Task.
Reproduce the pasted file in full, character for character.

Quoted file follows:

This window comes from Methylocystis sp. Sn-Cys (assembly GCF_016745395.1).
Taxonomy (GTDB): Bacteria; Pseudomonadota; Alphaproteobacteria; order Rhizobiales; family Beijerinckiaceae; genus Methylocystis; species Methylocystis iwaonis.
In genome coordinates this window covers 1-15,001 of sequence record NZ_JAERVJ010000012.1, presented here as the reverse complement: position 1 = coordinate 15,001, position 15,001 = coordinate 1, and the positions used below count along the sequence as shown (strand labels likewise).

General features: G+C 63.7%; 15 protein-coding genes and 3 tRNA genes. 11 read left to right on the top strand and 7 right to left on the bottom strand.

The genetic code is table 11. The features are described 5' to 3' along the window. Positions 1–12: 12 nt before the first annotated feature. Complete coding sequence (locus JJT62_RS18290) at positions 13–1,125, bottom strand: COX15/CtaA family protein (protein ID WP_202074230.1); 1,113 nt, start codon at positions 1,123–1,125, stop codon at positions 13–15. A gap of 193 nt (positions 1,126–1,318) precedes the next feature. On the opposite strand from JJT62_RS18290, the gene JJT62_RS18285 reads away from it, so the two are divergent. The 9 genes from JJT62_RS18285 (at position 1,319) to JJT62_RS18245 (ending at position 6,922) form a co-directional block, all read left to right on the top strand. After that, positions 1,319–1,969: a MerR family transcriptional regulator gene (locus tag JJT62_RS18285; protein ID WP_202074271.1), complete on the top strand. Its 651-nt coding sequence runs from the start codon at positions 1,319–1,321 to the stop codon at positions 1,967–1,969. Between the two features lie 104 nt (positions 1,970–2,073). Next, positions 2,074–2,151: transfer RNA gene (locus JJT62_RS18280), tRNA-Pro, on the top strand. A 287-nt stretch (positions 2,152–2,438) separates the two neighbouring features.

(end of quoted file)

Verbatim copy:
This window comes from Methylocystis sp. Sn-Cys (assembly GCF_016745395.1).
Taxonomy (GTDB): Bacteria; Pseudomonadota; Alphaproteobacteria; order Rhizobiales; family Beijerinckiaceae; genus Methylocystis; species Methylocystis iwaonis.
In genome coordinates this window covers 1-15,001 of sequence record NZ_JAERVJ010000012.1, presented here as the reverse complement: position 1 = coordinate 15,001, position 15,001 = coordinate 1, and the positions used below count along the sequence as shown (strand labels likewise).

General features: G+C 63.7%; 15 protein-coding genes and 3 tRNA genes. 11 read left to right on the top strand and 7 right to left on the bottom strand.

The genetic code is table 11. The features are described 5' to 3' along the window. Positions 1–12: 12 nt before the first annotated feature. Complete coding sequence (locus JJT62_RS18290) at positions 13–1,125, bottom strand: COX15/CtaA family protein (protein ID WP_202074230.1); 1,113 nt, start codon at positions 1,123–1,125, stop codon at positions 13–15. A gap of 193 nt (positions 1,126–1,318) precedes the next feature. On the opposite strand from JJT62_RS18290, the gene JJT62_RS18285 reads away from it, so the two are divergent. The 9 genes from JJT62_RS18285 (at position 1,319) to JJT62_RS18245 (ending at position 6,922) form a co-directional block, all read left to right on the top strand. After that, positions 1,319–1,969: a MerR family transcriptional regulator gene (locus tag JJT62_RS18285; protein ID WP_202074271.1), complete on the top strand. Its 651-nt coding sequence runs from the start codon at positions 1,319–1,321 to the stop codon at positions 1,967–1,969. Between the two features lie 104 nt (positions 1,970–2,073). Next, positions 2,074–2,151: transfer RNA gene (locus JJT62_RS18280), tRNA-Pro, on the top strand. A 287-nt stretch (positions 2,152–2,438) separates the two neighbouring features.